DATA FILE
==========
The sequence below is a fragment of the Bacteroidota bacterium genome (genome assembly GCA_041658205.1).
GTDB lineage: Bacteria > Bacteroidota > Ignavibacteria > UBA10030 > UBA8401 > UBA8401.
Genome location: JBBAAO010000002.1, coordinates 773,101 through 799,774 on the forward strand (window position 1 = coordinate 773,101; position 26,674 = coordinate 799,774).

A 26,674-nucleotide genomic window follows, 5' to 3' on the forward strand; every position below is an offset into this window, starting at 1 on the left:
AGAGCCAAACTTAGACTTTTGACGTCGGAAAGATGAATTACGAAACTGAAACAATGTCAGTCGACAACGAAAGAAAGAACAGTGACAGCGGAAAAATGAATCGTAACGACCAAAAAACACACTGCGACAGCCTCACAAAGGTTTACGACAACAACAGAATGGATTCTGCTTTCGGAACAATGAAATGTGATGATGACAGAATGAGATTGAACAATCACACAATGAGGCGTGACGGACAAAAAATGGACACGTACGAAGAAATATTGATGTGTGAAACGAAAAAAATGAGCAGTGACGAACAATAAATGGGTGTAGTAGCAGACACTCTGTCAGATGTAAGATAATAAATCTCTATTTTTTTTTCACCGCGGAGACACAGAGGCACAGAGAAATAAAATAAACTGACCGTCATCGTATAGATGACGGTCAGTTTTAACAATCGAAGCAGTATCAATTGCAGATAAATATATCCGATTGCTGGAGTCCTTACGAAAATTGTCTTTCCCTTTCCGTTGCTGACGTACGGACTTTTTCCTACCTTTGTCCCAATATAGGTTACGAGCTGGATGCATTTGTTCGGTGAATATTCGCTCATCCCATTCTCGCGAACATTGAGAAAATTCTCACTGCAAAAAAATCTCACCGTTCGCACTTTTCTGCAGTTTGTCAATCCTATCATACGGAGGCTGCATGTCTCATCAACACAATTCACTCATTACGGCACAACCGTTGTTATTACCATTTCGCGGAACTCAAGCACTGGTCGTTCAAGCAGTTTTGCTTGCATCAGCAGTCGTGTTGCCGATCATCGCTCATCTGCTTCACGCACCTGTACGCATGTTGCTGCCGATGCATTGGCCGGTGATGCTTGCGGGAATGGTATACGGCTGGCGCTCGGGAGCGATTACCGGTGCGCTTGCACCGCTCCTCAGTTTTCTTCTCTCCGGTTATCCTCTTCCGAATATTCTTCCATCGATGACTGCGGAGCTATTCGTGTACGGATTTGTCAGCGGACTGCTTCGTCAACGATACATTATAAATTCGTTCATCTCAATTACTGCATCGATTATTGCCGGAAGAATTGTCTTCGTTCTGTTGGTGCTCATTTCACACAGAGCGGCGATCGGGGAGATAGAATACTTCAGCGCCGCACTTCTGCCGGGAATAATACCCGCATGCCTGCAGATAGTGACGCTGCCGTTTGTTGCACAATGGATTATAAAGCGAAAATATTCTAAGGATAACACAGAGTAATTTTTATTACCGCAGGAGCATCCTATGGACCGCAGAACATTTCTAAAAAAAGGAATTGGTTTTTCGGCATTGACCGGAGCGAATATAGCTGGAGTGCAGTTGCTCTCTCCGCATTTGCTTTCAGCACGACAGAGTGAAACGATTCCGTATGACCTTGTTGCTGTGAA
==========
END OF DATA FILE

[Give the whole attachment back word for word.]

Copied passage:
The sequence below is a fragment of the Bacteroidota bacterium genome (genome assembly GCA_041658205.1).
GTDB lineage: Bacteria > Bacteroidota > Ignavibacteria > UBA10030 > UBA8401 > UBA8401.
Genome location: JBBAAO010000002.1, coordinates 773,101 through 799,774 on the forward strand (window position 1 = coordinate 773,101; position 26,674 = coordinate 799,774).

A 26,674-nucleotide genomic window follows, 5' to 3' on the forward strand; every position below is an offset into this window, starting at 1 on the left:
AGAGCCAAACTTAGACTTTTGACGTCGGAAAGATGAATTACGAAACTGAAACAATGTCAGTCGACAACGAAAGAAAGAACAGTGACAGCGGAAAAATGAATCGTAACGACCAAAAAACACACTGCGACAGCCTCACAAAGGTTTACGACAACAACAGAATGGATTCTGCTTTCGGAACAATGAAATGTGATGATGACAGAATGAGATTGAACAATCACACAATGAGGCGTGACGGACAAAAAATGGACACGTACGAAGAAATATTGATGTGTGAAACGAAAAAAATGAGCAGTGACGAACAATAAATGGGTGTAGTAGCAGACACTCTGTCAGATGTAAGATAATAAATCTCTATTTTTTTTTCACCGCGGAGACACAGAGGCACAGAGAAATAAAATAAACTGACCGTCATCGTATAGATGACGGTCAGTTTTAACAATCGAAGCAGTATCAATTGCAGATAAATATATCCGATTGCTGGAGTCCTTACGAAAATTGTCTTTCCCTTTCCGTTGCTGACGTACGGACTTTTTCCTACCTTTGTCCCAATATAGGTTACGAGCTGGATGCATTTGTTCGGTGAATATTCGCTCATCCCATTCTCGCGAACATTGAGAAAATTCTCACTGCAAAAAAATCTCACCGTTCGCACTTTTCTGCAGTTTGTCAATCCTATCATACGGAGGCTGCATGTCTCATCAACACAATTCACTCATTACGGCACAACCGTTGTTATTACCATTTCGCGGAACTCAAGCACTGGTCGTTCAAGCAGTTTTGCTTGCATCAGCAGTCGTGTTGCCGATCATCGCTCATCTGCTTCACGCACCTGTACGCATGTTGCTGCCGATGCATTGGCCGGTGATGCTTGCGGGAATGGTATACGGCTGGCGCTCGGGAGCGATTACCGGTGCGCTTGCACCGCTCCTCAGTTTTCTTCTCTCCGGTTATCCTCTTCCGAATATTCTTCCATCGATGACTGCGGAGCTATTCGTGTACGGATTTGTCAGCGGACTGCTTCGTCAACGATACATTATAAATTCGTTCATCTCAATTACTGCATCGATTATTGCCGGAAGAATTGTCTTCGTTCTGTTGGTGCTCATTTCACACAGAGCGGCGATCGGGGAGATAGAATACTTCAGCGCCGCACTTCTGCCGGGAATAATACCCGCATGCCTGCAGATAGTGACGCTGCCGTTTGTTGCACAATGGATTATAAAGCGAAAATATTCTAAGGATAACACAGAGTAATTTTTATTACCGCAGGAGCATCCTATGGACCGCAGAACATTTCTAAAAAAAGGAATTGGTTTTTCGGCATTGACCGGAGCGAATATAGCTGGAGTGCAGTTGCTCTCTCCGCATTTGCTTTCAGCACGACAGAGTGAAACGATTCCGTATGACCTTGTTGCTGTGAA